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    Harvard Science Book Talk: "Charged: A History of Batteries and Lessons for a Clean Energy Future"

    Location: 

    Harvard Division of Science, Harvard Library, and Harvard Book Store—Online

    In Charged, James Morton Turner unpacks the history of batteries to explore why solving "the battery problem" is critical to a clean energy transition. As climate activists focus on what a clean energy future will create―sustainability, resiliency, and climate justice―the history of batteries offers a sharp reminder of what building that future will consume: lithium, graphite, nickel, and other specialized materials. With new insight on the consequences for people and communities on the frontlines, Turner draws on the past for crucial lessons that will help us build a just and...

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    Why Sharks Matter: Shark Science and Conservation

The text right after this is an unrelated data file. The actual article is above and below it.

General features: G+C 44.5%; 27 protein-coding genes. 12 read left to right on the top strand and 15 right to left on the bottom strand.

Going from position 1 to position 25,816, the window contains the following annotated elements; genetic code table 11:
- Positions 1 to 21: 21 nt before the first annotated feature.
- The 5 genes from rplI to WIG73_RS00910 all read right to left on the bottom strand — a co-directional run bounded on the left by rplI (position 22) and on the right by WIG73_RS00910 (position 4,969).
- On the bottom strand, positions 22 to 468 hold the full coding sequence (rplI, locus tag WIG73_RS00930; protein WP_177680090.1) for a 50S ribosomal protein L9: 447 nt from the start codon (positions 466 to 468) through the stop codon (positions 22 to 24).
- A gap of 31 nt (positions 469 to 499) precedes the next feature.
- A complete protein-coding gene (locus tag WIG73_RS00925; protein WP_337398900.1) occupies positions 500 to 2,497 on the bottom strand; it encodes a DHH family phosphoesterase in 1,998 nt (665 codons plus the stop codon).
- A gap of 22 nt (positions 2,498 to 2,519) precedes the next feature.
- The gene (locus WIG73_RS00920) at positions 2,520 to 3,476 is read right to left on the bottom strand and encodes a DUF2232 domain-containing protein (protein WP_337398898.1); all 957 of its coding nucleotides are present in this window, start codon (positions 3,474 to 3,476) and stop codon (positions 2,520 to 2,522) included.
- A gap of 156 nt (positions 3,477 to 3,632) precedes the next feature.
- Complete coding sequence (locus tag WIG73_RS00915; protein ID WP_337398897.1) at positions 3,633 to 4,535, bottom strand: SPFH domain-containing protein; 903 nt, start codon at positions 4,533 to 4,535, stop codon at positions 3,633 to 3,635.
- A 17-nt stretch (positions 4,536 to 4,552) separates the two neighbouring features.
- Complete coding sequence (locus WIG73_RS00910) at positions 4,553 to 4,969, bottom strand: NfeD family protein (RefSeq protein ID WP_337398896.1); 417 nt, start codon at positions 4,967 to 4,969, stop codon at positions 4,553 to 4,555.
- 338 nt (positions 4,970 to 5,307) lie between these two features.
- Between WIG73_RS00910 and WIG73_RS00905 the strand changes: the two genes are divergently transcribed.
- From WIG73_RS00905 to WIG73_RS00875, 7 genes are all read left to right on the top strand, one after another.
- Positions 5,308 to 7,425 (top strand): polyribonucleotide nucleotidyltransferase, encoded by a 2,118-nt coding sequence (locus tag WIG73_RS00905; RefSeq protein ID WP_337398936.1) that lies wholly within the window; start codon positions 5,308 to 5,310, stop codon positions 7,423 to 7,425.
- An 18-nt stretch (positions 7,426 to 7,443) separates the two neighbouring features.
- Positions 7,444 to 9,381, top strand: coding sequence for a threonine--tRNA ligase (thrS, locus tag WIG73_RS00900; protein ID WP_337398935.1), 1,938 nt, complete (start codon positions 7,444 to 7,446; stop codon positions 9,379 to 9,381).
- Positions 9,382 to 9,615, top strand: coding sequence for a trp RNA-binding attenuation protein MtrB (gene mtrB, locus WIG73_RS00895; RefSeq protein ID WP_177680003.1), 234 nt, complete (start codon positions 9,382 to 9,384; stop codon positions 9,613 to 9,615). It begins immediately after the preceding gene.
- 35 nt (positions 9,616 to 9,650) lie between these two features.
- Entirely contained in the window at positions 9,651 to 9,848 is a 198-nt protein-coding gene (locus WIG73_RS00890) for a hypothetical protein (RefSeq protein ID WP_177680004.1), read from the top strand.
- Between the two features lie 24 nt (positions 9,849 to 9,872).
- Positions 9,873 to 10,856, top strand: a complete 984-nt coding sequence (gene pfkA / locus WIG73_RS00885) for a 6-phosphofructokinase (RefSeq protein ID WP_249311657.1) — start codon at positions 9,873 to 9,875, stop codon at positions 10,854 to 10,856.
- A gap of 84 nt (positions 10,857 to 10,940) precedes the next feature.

Location: 

    Virtual and In-Person – Harvard Museums of Science & Culture, Haller Hall, 24 Oxford Street, Cambridge

    Sharks are some of the most fascinating, most ecologically important, most threatened, and most misunderstood animals on Earth. Join award-winning marine conservation biologist Dr. David Shiffman, author of the new book Why Sharks Matter: A Deep Dive with the World's Most Misunderstood Predator, for a conversation about what's new and what's next in the world of shark science and conservation.

    Presented by the Harvard Museums of Science & Culture and the Harvard Museum of Natural History

    ...

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    The Quest to Image Black Holes

    Location: 

    Center for Astrophysics | Harvard & Smithsonian—Online

    Join the CfA live from the Smithsonian Castle in Washington, DC to learn about exciting new results from the Event Horizon Telescope (EHT), the team that brought us the first-ever image of a black hole!